All of us have “aha” moments in our lives. Those moments when something clicks, things become clear, and our paths shift to accommodate what we have realized. I’ve been in a bit of a reflective mood lately…and that’s a good thing. It’s my last year of homeschooling. One of our sons is getting married in January. Another of our sons graduates from high school in May. I’m preparing for an empty nest. So, I guess you can tell why I’ve been a bit reflective. As I’ve been thinking, I’ve realized some “aha” moments that I’ve experienced over the years. Moments when the proverbial lightbulb went on in my head and I made some shifts in how I was living.
This is one of them.
It was a couple of weeks after September 11, 2001. It was time to get all the kids in the car and head towards a previously scheduled event. I know it sounds a bit dramatic, but when I heard myself tell the kids to “hurry up,” it was as if I was suddenly an observer and I was watching myself say those words, watching the reactions of my children, and seeing a birds-eye view of my constant hurrying and its effect on my family.
I guess you could say it was an “aha” moment!
As I drove down Scenic Highway, I realized I was hurrying for no reason and I realized that I realized how often hurried through one event or task, only to move on to the next. I had gotten into a habit of hurrying even when I didn’t need to hurry. In the process, I was missing out. I realized that I rarely stopped to take a deep breath, rarely just stopped to enjoy the scenery, and rarely stopped to savor the moment.
Right there, on Scenic Highway in Snellville, GA, I slowed the car down. I guess you could say I had an a-ha moment. With the events of September 11th fresh in my mind, I realized that I could and SHOULD be more intentional with my attitude and approach to people, places, and events. I didn’t want to rush through life only to find out that I had missed what really mattered.
It may not sound like a big deal to you. But, I assure you that it is. It’s a principle that I’m still learning…an area that I will always have to work in, but when I can be intentional, when I can slow down because I know what’s most important, life is so much more satisfying and I am so much more joyful.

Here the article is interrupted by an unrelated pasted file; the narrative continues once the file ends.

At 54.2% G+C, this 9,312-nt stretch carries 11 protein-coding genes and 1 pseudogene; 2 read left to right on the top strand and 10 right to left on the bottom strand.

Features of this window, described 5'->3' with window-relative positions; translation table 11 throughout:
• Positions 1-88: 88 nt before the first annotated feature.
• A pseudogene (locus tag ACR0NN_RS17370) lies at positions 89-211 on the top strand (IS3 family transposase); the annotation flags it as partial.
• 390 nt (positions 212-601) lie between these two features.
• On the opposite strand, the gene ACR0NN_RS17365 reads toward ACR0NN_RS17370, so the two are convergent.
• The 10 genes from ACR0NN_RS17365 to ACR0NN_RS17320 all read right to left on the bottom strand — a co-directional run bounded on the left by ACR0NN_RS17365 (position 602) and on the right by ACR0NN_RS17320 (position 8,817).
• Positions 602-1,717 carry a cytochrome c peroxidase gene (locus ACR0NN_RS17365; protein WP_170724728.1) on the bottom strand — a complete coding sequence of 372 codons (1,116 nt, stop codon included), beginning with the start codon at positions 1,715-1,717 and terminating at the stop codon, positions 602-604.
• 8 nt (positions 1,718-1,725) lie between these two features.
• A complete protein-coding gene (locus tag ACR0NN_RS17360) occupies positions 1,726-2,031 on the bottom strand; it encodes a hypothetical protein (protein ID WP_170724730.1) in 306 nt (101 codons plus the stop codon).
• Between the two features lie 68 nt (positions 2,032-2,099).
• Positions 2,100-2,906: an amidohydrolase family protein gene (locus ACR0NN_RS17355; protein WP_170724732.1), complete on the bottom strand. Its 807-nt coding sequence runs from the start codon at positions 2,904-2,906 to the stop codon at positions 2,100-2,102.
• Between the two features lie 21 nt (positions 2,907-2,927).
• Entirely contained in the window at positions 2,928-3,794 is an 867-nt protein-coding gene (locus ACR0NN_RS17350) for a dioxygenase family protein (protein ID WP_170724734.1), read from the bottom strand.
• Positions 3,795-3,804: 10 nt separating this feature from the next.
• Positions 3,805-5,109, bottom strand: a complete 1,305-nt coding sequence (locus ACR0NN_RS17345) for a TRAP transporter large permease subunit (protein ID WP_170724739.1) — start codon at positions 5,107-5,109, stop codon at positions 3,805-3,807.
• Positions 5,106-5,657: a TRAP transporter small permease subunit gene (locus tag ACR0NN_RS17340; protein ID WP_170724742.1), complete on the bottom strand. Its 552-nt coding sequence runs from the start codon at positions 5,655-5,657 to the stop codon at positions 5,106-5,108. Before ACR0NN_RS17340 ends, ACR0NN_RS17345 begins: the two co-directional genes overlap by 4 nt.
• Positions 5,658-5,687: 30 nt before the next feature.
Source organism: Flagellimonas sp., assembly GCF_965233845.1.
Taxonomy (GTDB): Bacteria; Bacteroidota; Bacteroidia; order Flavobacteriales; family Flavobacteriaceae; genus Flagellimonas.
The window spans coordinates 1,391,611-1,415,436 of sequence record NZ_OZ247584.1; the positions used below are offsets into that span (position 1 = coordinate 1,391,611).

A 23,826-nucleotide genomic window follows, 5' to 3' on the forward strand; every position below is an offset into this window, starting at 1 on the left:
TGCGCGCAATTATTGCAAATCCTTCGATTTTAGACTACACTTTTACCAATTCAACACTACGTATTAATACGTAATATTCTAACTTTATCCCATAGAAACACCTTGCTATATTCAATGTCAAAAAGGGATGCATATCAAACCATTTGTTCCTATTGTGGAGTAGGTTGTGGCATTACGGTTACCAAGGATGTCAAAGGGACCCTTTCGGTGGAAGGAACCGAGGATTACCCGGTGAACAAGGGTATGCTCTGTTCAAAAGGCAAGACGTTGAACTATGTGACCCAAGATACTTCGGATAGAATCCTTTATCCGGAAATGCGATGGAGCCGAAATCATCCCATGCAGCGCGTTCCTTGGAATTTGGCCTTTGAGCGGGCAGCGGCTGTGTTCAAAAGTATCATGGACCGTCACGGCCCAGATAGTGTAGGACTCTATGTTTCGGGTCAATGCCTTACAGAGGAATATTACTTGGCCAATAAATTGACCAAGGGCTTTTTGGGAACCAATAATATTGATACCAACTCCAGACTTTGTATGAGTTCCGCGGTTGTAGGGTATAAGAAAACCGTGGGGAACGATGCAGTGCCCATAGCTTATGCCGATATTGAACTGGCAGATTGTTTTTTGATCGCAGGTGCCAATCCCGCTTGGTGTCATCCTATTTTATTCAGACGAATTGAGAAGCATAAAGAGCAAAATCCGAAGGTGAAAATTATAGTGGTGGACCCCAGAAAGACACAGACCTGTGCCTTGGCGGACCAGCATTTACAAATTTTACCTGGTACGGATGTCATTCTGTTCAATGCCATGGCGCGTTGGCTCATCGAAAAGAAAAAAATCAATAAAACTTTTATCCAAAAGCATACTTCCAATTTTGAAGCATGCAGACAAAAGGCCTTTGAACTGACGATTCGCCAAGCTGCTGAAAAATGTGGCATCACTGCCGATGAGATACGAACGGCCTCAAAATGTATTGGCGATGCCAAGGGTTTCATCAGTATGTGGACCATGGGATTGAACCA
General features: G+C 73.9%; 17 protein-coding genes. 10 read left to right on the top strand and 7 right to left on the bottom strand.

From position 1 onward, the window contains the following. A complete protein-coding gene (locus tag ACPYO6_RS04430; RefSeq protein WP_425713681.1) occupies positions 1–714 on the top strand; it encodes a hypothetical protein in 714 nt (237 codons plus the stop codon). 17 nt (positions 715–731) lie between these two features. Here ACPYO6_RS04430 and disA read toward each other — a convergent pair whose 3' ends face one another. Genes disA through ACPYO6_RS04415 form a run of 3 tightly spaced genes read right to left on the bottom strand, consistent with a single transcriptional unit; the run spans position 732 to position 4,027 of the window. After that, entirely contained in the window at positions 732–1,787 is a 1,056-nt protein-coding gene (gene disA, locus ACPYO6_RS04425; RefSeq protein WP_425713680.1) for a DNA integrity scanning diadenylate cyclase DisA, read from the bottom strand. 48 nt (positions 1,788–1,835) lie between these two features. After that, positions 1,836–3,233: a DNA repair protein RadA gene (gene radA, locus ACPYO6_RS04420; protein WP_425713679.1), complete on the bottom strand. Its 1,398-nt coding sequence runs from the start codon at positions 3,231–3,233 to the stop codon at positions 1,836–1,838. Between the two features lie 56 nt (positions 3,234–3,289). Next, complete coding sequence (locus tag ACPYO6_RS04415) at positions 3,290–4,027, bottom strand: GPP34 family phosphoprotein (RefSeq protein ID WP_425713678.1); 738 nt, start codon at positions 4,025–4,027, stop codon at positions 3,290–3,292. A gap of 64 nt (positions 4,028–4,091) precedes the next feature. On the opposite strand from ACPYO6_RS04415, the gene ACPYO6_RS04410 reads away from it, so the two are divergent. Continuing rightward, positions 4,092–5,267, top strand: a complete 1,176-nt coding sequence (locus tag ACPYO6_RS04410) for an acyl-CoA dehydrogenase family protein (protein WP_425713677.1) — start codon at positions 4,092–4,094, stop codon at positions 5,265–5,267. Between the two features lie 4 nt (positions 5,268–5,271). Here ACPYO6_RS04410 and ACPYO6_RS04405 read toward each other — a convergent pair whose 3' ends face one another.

So, I’m working to be more intentional….to slow down and do the proverbial “smell the roses” routine….I’m not perfect…I definitely forget….but since that “aha” moment in 2001 I’ve definitely more cognisant of slowing down and living in the moment. I’ve tried to slow down….
to savor those special milestones with my children…
to take the time to play with my puppy….
to take the back road to town….
to notice the sunset out my front window….
to enjoy kisses and snuggles with my granddaughters….
to have some fun with my one and only….
I guess you could say that my little “out of body experience” back in 2001, when I saw myself telling my kids “to hurry” one to many times, was definitely one of my life’s “aha” moments.
I used to think that to live life intentionally was all about what you accomplished. Oh, how wrong I was. Living life intentionally is not just about what you are doing…it’s about who you are becoming.
Faith and Courage,
Lori Lane – Managing Editor of The End in Mind and Founder and Executive Director of Artios Academies.
Lori and John Lane have been married 32 years and live on a small ranch in the beautiful Colorado Rockies. They have four sons ranging in age from thirty down to seventeen, two beautiful daughter-in-loves, (soon to be three) and a four precious granddaughters. Lori is the author of Beginning With The End In Mind and The Artios Home Companion Series. She is the founder and executive director of Artios Academies. Lori oversees the ministry of The End in Mind. You can follow Lori at The End in Mind where she and a team of contributors blog about a variety of topics with a focus on beginning each area of our lives with the “end in mind.”